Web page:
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Home First Posted May 11, 2008
Jan 21, 2020

Gambler's Luck/A Special Horse

Registered: Tennessee Walker Association and Racking Horse Association

"Let your mind start a journey thru a strange new world. Leave all thoughts of the world you knew before. Let your soul take you where you long to be...Close your eyes let your spirit start to soar, and you'll live as you've never lived before."

Erich Fromm (German born American social Philosopher and Psychoanalyst, 1900-1980)


At two this black stallion was purchased by a passer by. Gambler had not been handled by humans--he was just out there in the field and two years old. He began his new life as a breeding stallion. Some hard methods were used--chains around his head. It left him not liking men, head shy, and mistrusting of people. He was hard to catch. Gambler was gelded at 5 and ridden some before he came into my life.

I felt a closeness to Gambler the first time we met. He had a spring in his step and a glint in his kind eyes. He was forward moving, smooth and sure footed. He had an excellent conformation and sweet temperament. I sensed an affectionate side to Gambler that had not been tapped. There was a quiet calm about him. He was a gentleman. He was totally sound.

I traded back Bella Donna W, a brood mare that I had purchased at this same farm. Gambler had been gelded and one of his off spring, Gambler's Gold Star, was being used as the new breeding stallion. (Several years later we purchased that horse, also. He became my husband's horse.) I purchased Gambler. For one year he and I worked together to build mutual trust. It took great patience and gentle handling. Now he would allow himself to be caught, but only by me, and accepted the bit with trust. His head shyness, around me, disappeared. Over the next 20 years Gambler and I became a team. We trusted each other and took care of each other. We were buddies. He had lots of hugs, kisses, treats, excellent vet care, by Nancy Sitarz, an excellent farrier, Don Roof, 65 acres to roam, self exercise and munch excellent grass. He was free to run--his spirit was free.

We were together approximately 20 years. We could read each other's body language. I trained him to verbal commands as well as body commands. I rode him using a bare back pad--usually no saddle. The Tennessee Walker bit that came with him I did not change. However, I really did not have to use it. It would have been quite harsh in hard hands. I rode him with my legs and body, not my hands. The bit got very little use. In fact, Gambler could be ridden with a halter and lead rope. I turned him into a baby-sitter horse. He took care of his rider and showed no meanness. He was a push button horse. Gambler was careful when placing his feet and was absolutely solid in every way. He would jump, with ease, whatever might have fallen across the trail. He was thoroughly five-gaited.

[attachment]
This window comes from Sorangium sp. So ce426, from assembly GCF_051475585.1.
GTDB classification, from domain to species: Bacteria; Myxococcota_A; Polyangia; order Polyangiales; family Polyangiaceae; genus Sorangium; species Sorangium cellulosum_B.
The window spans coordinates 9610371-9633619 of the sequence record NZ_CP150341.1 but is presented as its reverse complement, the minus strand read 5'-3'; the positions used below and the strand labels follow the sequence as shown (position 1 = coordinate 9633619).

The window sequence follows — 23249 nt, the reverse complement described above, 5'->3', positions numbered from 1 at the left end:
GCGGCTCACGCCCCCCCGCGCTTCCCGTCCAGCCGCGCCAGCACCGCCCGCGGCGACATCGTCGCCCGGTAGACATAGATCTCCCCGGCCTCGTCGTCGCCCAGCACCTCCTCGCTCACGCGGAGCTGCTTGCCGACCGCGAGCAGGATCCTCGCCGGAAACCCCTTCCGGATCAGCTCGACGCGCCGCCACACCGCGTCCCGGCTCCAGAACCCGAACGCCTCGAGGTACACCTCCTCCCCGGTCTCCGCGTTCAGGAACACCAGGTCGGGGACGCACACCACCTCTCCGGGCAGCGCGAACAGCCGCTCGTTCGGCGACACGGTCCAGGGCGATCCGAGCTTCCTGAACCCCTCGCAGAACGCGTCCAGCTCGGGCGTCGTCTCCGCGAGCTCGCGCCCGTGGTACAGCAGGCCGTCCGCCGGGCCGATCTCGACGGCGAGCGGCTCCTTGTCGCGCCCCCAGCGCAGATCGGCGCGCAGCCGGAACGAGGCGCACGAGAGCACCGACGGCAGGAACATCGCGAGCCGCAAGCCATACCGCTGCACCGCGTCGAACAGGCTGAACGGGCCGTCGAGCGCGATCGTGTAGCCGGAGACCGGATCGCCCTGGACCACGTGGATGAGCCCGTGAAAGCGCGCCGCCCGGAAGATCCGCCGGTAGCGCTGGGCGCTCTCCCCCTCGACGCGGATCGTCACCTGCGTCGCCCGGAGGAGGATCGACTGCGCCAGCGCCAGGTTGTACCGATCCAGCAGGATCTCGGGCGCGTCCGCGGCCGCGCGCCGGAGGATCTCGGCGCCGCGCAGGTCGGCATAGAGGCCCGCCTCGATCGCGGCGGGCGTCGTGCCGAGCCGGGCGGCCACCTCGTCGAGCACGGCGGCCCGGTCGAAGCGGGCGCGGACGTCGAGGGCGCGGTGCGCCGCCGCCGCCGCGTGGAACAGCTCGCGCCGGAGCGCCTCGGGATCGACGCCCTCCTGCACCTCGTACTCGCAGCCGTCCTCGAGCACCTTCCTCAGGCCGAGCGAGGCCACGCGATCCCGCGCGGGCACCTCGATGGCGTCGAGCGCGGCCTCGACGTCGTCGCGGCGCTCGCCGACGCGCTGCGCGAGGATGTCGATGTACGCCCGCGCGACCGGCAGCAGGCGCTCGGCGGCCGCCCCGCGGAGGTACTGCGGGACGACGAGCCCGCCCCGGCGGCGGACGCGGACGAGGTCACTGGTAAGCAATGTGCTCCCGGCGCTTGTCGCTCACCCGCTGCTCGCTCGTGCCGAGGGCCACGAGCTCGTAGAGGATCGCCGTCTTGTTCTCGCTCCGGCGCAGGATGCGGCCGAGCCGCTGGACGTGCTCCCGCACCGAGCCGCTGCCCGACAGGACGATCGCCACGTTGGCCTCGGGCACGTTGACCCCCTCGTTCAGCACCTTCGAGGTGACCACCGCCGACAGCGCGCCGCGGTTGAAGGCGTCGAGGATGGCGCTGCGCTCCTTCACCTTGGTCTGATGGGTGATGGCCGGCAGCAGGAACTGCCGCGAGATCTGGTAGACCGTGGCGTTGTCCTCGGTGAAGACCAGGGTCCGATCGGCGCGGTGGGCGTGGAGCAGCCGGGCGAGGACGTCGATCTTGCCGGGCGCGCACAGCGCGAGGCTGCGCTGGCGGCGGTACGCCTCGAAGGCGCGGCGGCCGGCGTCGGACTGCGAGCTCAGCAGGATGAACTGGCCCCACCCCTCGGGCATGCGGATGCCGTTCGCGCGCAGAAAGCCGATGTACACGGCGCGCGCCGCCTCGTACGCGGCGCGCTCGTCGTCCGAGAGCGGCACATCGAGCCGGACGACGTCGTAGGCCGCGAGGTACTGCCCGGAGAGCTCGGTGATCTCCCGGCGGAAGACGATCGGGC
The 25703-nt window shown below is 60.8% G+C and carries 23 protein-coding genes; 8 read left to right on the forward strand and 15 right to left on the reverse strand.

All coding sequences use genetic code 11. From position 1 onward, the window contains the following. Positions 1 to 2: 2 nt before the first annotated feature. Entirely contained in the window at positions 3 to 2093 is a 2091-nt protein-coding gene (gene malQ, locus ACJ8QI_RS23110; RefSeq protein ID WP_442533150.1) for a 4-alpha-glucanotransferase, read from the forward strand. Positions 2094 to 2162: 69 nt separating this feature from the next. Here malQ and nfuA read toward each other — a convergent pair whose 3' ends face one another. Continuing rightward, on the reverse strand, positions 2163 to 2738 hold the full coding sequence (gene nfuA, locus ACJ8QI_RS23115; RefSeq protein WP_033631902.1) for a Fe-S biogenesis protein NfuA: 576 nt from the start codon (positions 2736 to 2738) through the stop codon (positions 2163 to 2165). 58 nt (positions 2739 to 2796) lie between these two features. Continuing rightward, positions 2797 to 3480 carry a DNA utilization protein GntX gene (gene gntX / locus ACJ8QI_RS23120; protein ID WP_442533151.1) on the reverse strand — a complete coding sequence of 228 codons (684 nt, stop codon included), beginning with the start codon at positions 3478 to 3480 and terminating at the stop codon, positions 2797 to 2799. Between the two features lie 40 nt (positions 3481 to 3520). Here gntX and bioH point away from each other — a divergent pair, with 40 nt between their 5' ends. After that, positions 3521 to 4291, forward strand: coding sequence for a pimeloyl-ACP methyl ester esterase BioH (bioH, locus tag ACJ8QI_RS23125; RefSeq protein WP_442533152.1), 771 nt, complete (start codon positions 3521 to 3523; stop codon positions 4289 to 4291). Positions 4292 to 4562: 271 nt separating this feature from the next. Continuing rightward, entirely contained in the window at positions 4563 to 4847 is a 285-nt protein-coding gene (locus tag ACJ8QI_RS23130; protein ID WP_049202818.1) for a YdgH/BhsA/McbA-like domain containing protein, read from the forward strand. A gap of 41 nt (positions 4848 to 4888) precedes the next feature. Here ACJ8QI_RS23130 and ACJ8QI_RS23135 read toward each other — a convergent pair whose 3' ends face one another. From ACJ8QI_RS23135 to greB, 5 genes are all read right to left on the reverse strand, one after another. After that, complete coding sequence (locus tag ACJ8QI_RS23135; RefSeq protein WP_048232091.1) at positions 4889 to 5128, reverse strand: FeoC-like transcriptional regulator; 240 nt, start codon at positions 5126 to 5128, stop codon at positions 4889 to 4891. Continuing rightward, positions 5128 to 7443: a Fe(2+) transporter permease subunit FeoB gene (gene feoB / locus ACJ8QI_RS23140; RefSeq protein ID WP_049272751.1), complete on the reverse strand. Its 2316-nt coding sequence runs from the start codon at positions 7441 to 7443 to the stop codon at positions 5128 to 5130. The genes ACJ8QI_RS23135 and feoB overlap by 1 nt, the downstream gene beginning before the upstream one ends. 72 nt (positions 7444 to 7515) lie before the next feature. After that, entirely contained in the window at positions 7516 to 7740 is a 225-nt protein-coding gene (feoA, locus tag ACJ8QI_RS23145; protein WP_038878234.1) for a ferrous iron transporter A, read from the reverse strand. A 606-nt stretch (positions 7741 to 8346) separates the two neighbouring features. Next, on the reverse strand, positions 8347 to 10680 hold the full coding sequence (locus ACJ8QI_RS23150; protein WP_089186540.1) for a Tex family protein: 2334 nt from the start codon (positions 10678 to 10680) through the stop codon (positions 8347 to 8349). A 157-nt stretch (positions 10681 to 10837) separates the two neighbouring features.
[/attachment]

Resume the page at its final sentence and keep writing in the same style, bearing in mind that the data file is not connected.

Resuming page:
He saved my life more than one time. I recall, vividly, and will share one incident. At a full gallop, along the Potomac River, on a tiny dirt path, we were both feeling the exhilaration of freedom and speed. He came to a stop and refused to go forward. This was unlike Gambler to not do as I asked. Looking around there did not seem to be anything that was evident like a snake or other animal, something out of the ordinary, that might catch his eye. There did not seem to be any danger. I got off and looked to see if there was a problem. Indeed, there was! The path's underpinning had washed away and the water from the Potomac River had seeped underneath the visual path. This breach was unable to be seen. There appeared to be terra firma. If Gambler had not stopped, the path would have given way under his weight and we would both had been in the river. The river was high and wild, as there had been days of rain. The water from the mountains was cresting in our area.